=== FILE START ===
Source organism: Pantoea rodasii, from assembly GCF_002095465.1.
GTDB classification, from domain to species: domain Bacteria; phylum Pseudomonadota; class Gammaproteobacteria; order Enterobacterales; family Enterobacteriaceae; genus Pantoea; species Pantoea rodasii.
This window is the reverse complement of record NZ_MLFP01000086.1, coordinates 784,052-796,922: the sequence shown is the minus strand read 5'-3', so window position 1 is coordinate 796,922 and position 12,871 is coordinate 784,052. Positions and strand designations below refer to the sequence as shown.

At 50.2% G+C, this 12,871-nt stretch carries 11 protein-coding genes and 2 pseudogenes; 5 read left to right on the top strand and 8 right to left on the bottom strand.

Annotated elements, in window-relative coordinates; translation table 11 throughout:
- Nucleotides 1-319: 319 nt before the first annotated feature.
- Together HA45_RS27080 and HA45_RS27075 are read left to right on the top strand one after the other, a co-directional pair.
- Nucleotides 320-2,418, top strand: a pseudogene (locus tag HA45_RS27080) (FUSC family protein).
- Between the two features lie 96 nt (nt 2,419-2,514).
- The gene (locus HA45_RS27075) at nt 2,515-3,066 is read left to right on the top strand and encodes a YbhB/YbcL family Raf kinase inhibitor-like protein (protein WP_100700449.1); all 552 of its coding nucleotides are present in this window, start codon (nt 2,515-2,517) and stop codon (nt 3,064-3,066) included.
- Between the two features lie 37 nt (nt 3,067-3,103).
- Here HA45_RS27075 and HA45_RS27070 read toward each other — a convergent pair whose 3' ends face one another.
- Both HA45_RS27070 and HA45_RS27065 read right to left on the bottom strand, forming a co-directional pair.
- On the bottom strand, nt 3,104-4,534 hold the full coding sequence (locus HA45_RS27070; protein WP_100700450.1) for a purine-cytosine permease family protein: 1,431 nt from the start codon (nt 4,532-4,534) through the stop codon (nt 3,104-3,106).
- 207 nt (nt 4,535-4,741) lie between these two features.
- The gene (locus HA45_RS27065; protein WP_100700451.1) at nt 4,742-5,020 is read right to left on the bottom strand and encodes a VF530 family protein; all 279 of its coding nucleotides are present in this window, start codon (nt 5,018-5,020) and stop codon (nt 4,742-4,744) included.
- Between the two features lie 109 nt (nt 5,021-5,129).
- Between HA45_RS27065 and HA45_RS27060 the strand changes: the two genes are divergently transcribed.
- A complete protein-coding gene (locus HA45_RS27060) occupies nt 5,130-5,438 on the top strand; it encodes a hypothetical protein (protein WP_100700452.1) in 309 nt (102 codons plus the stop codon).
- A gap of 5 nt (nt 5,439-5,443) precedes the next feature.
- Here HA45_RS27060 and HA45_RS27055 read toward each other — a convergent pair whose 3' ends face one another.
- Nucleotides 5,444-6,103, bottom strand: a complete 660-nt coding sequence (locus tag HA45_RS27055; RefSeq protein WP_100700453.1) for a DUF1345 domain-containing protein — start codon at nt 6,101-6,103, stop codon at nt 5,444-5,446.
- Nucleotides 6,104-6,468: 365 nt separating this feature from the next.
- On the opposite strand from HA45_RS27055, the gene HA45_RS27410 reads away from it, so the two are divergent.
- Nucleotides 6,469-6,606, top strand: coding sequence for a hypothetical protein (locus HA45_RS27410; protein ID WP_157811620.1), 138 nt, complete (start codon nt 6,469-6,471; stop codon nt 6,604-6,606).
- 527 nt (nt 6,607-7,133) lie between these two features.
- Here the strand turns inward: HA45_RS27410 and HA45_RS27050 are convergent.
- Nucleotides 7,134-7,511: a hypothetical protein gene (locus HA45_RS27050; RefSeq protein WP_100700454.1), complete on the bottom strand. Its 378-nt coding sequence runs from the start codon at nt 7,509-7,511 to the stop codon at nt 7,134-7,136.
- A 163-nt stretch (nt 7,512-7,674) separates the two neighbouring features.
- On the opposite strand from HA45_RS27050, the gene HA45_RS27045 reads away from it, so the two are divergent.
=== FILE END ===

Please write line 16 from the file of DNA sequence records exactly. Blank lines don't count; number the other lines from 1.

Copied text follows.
- The gene (locus HA45_RS27065; protein WP_100700451.1) at nt 4,742-5,020 is read right to left on the bottom strand and encodes a VF530 family protein; all 279 of its coding nucleotides are present in this window, start codon (nt 5,018-5,020) and stop codon (nt 4,742-4,744) included.